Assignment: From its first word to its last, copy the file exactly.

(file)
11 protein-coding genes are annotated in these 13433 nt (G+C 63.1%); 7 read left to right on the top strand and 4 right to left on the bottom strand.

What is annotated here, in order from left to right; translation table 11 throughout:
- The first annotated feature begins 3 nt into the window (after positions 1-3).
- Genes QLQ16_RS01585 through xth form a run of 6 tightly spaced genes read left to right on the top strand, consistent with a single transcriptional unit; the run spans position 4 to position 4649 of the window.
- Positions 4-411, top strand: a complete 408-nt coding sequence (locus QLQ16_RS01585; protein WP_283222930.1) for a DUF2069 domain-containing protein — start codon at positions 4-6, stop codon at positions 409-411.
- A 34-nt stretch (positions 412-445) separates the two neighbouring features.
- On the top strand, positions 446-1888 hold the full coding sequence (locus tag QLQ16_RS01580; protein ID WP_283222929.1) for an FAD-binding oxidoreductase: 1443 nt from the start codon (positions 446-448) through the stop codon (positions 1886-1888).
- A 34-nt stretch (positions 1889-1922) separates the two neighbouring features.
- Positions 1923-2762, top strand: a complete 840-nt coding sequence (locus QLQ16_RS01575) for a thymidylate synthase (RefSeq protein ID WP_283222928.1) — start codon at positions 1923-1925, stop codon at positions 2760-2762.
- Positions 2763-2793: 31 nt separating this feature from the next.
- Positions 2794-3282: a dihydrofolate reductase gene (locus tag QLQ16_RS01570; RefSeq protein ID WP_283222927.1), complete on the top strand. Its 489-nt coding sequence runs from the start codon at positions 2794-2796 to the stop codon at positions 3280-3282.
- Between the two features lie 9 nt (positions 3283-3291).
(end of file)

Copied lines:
11 protein-coding genes are annotated in these 13433 nt (G+C 63.1%); 7 read left to right on the top strand and 4 right to left on the bottom strand.

What is annotated here, in order from left to right; translation table 11 throughout:
- The first annotated feature begins 3 nt into the window (after positions 1-3).
- Genes QLQ16_RS01585 through xth form a run of 6 tightly spaced genes read left to right on the top strand, consistent with a single transcriptional unit; the run spans position 4 to position 4649 of the window.
- Positions 4-411, top strand: a complete 408-nt coding sequence (locus QLQ16_RS01585; protein WP_283222930.1) for a DUF2069 domain-containing protein — start codon at positions 4-6, stop codon at positions 409-411.
- A 34-nt stretch (positions 412-445) separates the two neighbouring features.
- On the top strand, positions 446-1888 hold the full coding sequence (locus tag QLQ16_RS01580; protein ID WP_283222929.1) for an FAD-binding oxidoreductase: 1443 nt from the start codon (positions 446-448) through the stop codon (positions 1886-1888).
- A 34-nt stretch (positions 1889-1922) separates the two neighbouring features.
- Positions 1923-2762, top strand: a complete 840-nt coding sequence (locus QLQ16_RS01575) for a thymidylate synthase (RefSeq protein ID WP_283222928.1) — start codon at positions 1923-1925, stop codon at positions 2760-2762.
- Positions 2763-2793: 31 nt separating this feature from the next.
- Positions 2794-3282: a dihydrofolate reductase gene (locus tag QLQ16_RS01570; RefSeq protein ID WP_283222927.1), complete on the top strand. Its 489-nt coding sequence runs from the start codon at positions 2794-2796 to the stop codon at positions 3280-3282.
- Between the two features lie 9 nt (positions 3283-3291).